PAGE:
Referring still to FIG. 1, if more than one baseline/calibration pair is collected, a correction may be performed to account for supercharging. Based on observations of both actual field data as well as numerical simulation, it has been observed that the pressure estimate increases with each stage of the test. Since fluids are being injected, the pressure near the sandface is generally increasing; an effect which may be referred to as “supercharging”. Minimizing the volume injected into the formation, while still providing sandface volume and pressure values with acceptable signal/noise ratio, may reduce the effect of supercharging. However, in most cases it is advantageous to determine the degree of supercharging present and account for it. For a given test protocol with roughly equivalent stage durations, the degree of supercharging is proportional to the cumulative fluid volume injected during the test. The trend of the discrete pressure estimates from multiple baseline/calibration pairs can be extrapolated back to zero cumulative injection to arrive at the best possible estimate of the reservoir pressure at that point in time. The pressure estimates obtained for each pair may be plotted against the cumulative volume of fluid injected at sandface conditions and will describe an increasing trend demonstrating the magnitude of supercharging. An extrapolation may then be performed to arrive at the final reservoir pressure estimate Pr.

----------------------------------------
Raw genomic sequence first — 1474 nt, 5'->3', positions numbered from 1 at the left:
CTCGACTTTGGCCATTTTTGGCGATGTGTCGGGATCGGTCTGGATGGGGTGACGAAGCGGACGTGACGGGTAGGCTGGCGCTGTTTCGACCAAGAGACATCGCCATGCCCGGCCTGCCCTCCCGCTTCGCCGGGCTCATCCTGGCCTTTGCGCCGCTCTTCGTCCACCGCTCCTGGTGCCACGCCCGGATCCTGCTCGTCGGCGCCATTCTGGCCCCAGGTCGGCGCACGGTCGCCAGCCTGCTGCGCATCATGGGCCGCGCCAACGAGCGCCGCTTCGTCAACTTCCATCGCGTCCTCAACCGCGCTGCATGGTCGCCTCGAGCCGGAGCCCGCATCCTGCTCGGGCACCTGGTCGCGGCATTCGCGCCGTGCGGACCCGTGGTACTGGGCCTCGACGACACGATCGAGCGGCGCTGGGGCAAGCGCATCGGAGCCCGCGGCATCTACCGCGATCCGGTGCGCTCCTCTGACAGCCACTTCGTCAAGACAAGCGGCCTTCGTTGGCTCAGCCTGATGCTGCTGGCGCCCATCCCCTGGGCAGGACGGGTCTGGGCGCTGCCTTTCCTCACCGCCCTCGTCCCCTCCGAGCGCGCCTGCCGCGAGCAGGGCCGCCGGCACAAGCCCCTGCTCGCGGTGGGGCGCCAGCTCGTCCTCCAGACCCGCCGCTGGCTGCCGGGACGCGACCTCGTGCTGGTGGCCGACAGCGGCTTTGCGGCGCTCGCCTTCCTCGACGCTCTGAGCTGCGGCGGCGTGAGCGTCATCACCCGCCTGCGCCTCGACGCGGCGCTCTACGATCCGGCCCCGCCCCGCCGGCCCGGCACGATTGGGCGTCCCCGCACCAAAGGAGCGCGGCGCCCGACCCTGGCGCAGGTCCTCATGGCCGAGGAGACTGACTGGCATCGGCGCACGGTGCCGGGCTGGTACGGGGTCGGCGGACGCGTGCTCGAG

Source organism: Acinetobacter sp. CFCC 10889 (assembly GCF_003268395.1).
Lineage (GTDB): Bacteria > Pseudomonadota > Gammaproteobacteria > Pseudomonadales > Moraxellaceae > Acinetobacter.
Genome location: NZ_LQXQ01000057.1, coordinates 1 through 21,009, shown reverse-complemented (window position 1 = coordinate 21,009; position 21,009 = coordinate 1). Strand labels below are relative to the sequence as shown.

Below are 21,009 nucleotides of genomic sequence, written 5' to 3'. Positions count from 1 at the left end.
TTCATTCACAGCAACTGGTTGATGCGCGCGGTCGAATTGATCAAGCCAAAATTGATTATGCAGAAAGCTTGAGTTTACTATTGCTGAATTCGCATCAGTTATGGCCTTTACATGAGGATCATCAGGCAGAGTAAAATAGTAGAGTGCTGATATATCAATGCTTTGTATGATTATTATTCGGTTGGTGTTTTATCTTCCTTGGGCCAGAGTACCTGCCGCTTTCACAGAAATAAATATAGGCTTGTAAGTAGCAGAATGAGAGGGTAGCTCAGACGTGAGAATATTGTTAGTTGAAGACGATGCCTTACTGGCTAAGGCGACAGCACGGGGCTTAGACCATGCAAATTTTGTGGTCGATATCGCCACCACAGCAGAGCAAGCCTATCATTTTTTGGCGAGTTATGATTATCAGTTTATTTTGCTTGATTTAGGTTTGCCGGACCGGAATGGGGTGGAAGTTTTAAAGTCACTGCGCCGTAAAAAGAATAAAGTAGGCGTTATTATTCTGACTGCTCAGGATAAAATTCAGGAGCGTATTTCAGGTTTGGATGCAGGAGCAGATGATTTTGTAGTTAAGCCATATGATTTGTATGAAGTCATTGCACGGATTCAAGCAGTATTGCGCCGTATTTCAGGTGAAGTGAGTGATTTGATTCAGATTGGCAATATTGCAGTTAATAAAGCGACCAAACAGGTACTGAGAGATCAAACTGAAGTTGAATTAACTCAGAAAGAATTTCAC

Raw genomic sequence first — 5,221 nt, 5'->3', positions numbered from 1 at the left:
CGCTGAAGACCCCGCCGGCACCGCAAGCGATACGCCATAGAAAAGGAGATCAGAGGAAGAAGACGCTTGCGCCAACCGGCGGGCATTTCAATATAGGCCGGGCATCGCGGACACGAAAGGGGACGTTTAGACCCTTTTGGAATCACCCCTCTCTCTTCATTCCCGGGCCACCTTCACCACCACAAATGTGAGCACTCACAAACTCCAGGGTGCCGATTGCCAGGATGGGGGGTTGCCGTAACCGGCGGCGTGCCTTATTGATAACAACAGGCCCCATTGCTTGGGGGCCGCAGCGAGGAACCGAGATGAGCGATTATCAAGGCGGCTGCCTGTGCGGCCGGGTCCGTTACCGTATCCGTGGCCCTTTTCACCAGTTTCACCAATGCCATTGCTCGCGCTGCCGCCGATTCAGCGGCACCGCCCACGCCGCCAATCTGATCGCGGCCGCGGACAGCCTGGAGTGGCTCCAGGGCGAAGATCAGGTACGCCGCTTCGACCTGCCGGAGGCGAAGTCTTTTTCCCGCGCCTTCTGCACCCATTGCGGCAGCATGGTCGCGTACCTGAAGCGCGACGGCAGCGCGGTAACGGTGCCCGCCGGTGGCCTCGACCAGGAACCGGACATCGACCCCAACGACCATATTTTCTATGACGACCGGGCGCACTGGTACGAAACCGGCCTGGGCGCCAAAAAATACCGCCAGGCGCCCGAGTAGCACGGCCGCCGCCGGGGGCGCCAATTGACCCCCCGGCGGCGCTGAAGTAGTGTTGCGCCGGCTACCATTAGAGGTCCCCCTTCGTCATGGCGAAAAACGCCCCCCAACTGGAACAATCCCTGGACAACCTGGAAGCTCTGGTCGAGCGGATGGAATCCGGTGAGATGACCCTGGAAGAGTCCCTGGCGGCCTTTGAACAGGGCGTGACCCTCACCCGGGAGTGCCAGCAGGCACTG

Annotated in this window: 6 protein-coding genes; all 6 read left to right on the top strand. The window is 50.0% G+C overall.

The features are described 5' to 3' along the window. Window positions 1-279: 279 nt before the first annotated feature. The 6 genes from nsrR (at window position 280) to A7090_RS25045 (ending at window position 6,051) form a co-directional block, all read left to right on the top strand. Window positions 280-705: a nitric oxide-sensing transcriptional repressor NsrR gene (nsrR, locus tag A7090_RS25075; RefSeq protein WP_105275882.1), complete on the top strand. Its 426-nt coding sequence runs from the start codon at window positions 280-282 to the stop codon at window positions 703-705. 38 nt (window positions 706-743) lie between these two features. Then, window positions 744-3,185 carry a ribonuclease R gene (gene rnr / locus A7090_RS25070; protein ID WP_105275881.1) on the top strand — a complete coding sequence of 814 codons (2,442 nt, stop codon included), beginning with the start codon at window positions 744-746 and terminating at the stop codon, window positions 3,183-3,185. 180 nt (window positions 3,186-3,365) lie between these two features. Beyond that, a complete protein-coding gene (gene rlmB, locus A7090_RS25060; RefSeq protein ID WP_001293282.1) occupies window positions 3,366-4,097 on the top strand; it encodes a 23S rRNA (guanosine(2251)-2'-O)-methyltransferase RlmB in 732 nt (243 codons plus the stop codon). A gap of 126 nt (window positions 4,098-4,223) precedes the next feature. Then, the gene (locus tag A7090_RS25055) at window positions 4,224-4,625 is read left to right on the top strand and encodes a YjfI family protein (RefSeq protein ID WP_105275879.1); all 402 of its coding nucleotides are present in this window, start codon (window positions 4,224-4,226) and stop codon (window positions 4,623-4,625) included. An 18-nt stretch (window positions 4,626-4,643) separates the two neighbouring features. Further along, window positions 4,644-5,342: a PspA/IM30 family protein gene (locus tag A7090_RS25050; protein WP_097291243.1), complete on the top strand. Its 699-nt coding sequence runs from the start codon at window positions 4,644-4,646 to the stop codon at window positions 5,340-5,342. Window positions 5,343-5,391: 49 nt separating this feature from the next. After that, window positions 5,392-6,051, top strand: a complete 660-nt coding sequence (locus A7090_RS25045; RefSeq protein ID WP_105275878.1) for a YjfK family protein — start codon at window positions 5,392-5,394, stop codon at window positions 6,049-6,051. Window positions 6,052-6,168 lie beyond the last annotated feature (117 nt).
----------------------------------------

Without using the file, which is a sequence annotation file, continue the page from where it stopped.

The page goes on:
Other methods of accounting for supercharging may entail more classical pressure transient techniques of applying the diffusivity or other methods to more rigorously account for buildup and dissipation of supercharge pressures as they relates to injection and reservoir parameters over time.
Any suitable method and/or system may be used to obtain data or information for use with the disclosed reservoir pressure determination methods. More particularly, any suitable method or system may be used to inject the fluid in block 10 and measure rate and/or time in blocks 12 and 15. FIG. 2 a illustrates an embodiment of a well for implementing a falling fluid level test (FFLT) for acquiring reservoir pressure data. In the FFLT, the injected fluid at the sandface is calculated by either observing or sensing the level in the tubing (for example, but not limited to an acoustic level sensor) or by using a bottom hole pressure gauge and the density of the fluid to calculate the level. Since the inside diameter of the casing is known the volume of fluid injected over time (e.g. rate) can be determined. In addition, the pressure at the sandface is determined by either direct observation by the bottom hole pressure gauge or by using the level and the density of the fluid to calculate sandface pressure. Stages are generated by adding liquid to the tubing.